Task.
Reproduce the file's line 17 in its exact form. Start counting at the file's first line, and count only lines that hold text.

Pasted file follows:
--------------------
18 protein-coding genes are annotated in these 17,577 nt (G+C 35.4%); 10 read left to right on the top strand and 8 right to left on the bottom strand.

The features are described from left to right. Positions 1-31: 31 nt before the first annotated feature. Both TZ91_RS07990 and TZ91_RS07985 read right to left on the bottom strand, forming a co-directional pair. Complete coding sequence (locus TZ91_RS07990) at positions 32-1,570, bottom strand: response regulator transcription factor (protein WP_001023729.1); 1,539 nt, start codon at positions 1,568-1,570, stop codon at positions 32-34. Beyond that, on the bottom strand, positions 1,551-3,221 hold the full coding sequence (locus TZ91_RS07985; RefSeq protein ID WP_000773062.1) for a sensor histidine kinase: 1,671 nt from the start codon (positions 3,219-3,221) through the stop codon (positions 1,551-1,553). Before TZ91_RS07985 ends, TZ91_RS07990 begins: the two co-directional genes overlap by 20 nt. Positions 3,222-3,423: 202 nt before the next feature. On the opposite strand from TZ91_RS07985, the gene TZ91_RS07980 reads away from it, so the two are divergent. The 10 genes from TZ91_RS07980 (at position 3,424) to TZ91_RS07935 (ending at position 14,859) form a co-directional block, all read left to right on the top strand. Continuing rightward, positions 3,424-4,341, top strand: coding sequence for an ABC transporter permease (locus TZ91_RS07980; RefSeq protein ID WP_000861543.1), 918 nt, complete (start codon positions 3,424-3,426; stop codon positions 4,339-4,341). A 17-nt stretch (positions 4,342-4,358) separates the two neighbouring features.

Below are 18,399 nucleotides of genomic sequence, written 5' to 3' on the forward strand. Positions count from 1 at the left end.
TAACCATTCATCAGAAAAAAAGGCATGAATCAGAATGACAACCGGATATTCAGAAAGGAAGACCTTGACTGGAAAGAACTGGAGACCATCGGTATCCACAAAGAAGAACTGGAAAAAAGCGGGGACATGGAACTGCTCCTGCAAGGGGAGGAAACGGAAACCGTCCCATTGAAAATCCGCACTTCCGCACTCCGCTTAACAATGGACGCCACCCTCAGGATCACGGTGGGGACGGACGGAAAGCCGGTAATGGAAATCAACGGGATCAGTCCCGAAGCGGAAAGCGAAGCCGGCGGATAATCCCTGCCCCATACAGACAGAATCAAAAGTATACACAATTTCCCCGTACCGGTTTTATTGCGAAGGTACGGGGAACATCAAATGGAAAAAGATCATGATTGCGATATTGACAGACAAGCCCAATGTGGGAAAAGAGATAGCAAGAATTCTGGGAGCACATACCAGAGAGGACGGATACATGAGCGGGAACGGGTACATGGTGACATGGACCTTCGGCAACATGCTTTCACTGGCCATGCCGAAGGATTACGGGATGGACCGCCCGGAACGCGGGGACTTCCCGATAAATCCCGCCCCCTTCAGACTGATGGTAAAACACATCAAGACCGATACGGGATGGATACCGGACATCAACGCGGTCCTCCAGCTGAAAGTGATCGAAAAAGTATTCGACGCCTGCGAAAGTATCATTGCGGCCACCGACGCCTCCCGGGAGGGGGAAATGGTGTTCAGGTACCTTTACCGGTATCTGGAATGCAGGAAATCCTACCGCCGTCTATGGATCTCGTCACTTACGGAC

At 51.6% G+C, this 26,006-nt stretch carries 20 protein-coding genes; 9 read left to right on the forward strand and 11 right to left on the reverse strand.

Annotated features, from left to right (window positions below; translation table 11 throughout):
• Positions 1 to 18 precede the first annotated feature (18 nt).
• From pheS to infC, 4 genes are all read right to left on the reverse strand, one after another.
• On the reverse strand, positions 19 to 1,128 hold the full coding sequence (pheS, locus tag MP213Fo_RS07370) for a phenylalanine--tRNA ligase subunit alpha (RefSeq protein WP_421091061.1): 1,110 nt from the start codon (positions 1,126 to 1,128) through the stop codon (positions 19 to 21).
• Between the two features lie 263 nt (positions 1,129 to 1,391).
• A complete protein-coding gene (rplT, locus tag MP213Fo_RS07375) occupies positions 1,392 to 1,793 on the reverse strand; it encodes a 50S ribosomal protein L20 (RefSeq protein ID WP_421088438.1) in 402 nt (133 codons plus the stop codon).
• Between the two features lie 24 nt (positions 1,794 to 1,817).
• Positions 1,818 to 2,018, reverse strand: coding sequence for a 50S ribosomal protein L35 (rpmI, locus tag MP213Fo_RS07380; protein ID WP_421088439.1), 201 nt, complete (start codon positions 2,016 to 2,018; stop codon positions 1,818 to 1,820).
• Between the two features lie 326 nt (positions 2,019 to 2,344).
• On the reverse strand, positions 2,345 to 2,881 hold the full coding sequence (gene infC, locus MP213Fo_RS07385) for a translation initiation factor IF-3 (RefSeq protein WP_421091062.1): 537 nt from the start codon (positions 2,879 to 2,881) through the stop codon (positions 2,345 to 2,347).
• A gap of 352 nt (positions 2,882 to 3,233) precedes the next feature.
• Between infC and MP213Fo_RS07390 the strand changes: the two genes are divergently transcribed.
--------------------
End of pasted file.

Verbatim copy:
• Between infC and MP213Fo_RS07390 the strand changes: the two genes are divergently transcribed.